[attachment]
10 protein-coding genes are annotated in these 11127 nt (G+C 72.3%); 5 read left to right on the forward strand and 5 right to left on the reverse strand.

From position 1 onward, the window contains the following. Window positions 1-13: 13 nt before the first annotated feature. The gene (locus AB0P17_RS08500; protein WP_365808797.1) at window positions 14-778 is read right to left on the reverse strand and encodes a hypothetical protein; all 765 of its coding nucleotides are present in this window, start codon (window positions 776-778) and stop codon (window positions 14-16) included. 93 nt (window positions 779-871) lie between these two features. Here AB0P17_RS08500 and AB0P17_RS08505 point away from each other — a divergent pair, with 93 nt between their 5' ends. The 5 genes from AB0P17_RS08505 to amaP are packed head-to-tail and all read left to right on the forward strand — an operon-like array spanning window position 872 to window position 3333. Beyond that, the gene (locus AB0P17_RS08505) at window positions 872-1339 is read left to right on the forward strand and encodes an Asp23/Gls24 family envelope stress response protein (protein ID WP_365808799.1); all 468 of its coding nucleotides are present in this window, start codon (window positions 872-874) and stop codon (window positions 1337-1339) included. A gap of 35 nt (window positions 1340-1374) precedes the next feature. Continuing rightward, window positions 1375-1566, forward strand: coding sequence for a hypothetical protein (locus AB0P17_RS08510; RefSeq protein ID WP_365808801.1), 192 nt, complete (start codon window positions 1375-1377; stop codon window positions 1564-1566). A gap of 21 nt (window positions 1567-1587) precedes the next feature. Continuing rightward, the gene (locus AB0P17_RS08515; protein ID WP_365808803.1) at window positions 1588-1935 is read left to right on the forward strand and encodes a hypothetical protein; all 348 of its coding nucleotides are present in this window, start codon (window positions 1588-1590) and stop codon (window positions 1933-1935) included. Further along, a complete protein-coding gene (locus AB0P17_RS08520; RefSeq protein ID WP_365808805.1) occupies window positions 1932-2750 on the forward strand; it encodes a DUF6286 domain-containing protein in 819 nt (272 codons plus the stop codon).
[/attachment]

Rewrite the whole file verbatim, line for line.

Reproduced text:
10 protein-coding genes are annotated in these 11127 nt (G+C 72.3%); 5 read left to right on the forward strand and 5 right to left on the reverse strand.

From position 1 onward, the window contains the following. Window positions 1-13: 13 nt before the first annotated feature. The gene (locus AB0P17_RS08500; protein WP_365808797.1) at window positions 14-778 is read right to left on the reverse strand and encodes a hypothetical protein; all 765 of its coding nucleotides are present in this window, start codon (window positions 776-778) and stop codon (window positions 14-16) included. 93 nt (window positions 779-871) lie between these two features. Here AB0P17_RS08500 and AB0P17_RS08505 point away from each other — a divergent pair, with 93 nt between their 5' ends. The 5 genes from AB0P17_RS08505 to amaP are packed head-to-tail and all read left to right on the forward strand — an operon-like array spanning window position 872 to window position 3333. Beyond that, the gene (locus AB0P17_RS08505) at window positions 872-1339 is read left to right on the forward strand and encodes an Asp23/Gls24 family envelope stress response protein (protein ID WP_365808799.1); all 468 of its coding nucleotides are present in this window, start codon (window positions 872-874) and stop codon (window positions 1337-1339) included. A gap of 35 nt (window positions 1340-1374) precedes the next feature. Continuing rightward, window positions 1375-1566, forward strand: coding sequence for a hypothetical protein (locus AB0P17_RS08510; RefSeq protein ID WP_365808801.1), 192 nt, complete (start codon window positions 1375-1377; stop codon window positions 1564-1566). A gap of 21 nt (window positions 1567-1587) precedes the next feature. Continuing rightward, the gene (locus AB0P17_RS08515; protein ID WP_365808803.1) at window positions 1588-1935 is read left to right on the forward strand and encodes a hypothetical protein; all 348 of its coding nucleotides are present in this window, start codon (window positions 1588-1590) and stop codon (window positions 1933-1935) included. Further along, a complete protein-coding gene (locus AB0P17_RS08520; RefSeq protein ID WP_365808805.1) occupies window positions 1932-2750 on the forward strand; it encodes a DUF6286 domain-containing protein in 819 nt (272 codons plus the stop codon).